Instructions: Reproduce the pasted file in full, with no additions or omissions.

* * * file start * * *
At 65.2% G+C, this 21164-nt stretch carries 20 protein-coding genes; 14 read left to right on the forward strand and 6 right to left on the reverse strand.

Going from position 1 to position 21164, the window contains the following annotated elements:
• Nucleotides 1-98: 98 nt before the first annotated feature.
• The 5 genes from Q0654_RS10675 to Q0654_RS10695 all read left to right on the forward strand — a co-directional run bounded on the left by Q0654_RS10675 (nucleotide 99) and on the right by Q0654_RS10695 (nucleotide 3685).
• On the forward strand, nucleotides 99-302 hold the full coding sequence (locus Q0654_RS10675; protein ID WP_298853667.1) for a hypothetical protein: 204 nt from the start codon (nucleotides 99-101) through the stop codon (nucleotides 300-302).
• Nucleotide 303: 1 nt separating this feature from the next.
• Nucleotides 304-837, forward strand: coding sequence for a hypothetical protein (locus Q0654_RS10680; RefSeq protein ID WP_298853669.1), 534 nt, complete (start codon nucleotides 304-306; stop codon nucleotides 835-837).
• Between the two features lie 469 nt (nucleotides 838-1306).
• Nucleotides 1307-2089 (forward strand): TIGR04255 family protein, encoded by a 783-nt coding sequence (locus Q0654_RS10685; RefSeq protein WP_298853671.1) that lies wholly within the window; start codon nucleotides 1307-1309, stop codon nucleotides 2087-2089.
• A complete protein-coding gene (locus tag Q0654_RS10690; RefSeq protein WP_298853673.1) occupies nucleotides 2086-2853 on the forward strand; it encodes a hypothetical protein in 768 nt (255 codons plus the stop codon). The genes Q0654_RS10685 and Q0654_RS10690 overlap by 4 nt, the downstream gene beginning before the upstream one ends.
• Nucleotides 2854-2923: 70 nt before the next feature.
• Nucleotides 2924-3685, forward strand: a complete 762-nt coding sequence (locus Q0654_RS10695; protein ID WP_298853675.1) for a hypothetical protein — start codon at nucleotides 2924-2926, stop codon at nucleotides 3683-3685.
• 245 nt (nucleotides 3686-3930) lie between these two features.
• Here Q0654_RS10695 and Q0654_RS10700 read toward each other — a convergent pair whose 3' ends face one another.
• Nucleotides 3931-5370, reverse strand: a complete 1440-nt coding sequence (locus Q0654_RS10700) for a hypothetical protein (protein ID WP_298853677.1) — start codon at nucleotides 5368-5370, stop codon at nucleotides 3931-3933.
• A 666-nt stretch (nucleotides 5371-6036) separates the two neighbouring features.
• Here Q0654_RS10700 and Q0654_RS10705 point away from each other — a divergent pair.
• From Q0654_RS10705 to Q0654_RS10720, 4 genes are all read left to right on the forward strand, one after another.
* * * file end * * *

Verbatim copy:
At 65.2% G+C, this 21164-nt stretch carries 20 protein-coding genes; 14 read left to right on the forward strand and 6 right to left on the reverse strand.

Going from position 1 to position 21164, the window contains the following annotated elements:
• Nucleotides 1-98: 98 nt before the first annotated feature.
• The 5 genes from Q0654_RS10675 to Q0654_RS10695 all read left to right on the forward strand — a co-directional run bounded on the left by Q0654_RS10675 (nucleotide 99) and on the right by Q0654_RS10695 (nucleotide 3685).
• On the forward strand, nucleotides 99-302 hold the full coding sequence (locus Q0654_RS10675; protein ID WP_298853667.1) for a hypothetical protein: 204 nt from the start codon (nucleotides 99-101) through the stop codon (nucleotides 300-302).
• Nucleotide 303: 1 nt separating this feature from the next.
• Nucleotides 304-837, forward strand: coding sequence for a hypothetical protein (locus Q0654_RS10680; RefSeq protein ID WP_298853669.1), 534 nt, complete (start codon nucleotides 304-306; stop codon nucleotides 835-837).
• Between the two features lie 469 nt (nucleotides 838-1306).
• Nucleotides 1307-2089 (forward strand): TIGR04255 family protein, encoded by a 783-nt coding sequence (locus Q0654_RS10685; RefSeq protein WP_298853671.1) that lies wholly within the window; start codon nucleotides 1307-1309, stop codon nucleotides 2087-2089.
• A complete protein-coding gene (locus tag Q0654_RS10690; RefSeq protein WP_298853673.1) occupies nucleotides 2086-2853 on the forward strand; it encodes a hypothetical protein in 768 nt (255 codons plus the stop codon). The genes Q0654_RS10685 and Q0654_RS10690 overlap by 4 nt, the downstream gene beginning before the upstream one ends.
• Nucleotides 2854-2923: 70 nt before the next feature.
• Nucleotides 2924-3685, forward strand: a complete 762-nt coding sequence (locus Q0654_RS10695; protein ID WP_298853675.1) for a hypothetical protein — start codon at nucleotides 2924-2926, stop codon at nucleotides 3683-3685.
• 245 nt (nucleotides 3686-3930) lie between these two features.
• Here Q0654_RS10695 and Q0654_RS10700 read toward each other — a convergent pair whose 3' ends face one another.
• Nucleotides 3931-5370, reverse strand: a complete 1440-nt coding sequence (locus Q0654_RS10700) for a hypothetical protein (protein ID WP_298853677.1) — start codon at nucleotides 5368-5370, stop codon at nucleotides 3931-3933.
• A 666-nt stretch (nucleotides 5371-6036) separates the two neighbouring features.
• Here Q0654_RS10700 and Q0654_RS10705 point away from each other — a divergent pair.
• From Q0654_RS10705 to Q0654_RS10720, 4 genes are all read left to right on the forward strand, one after another.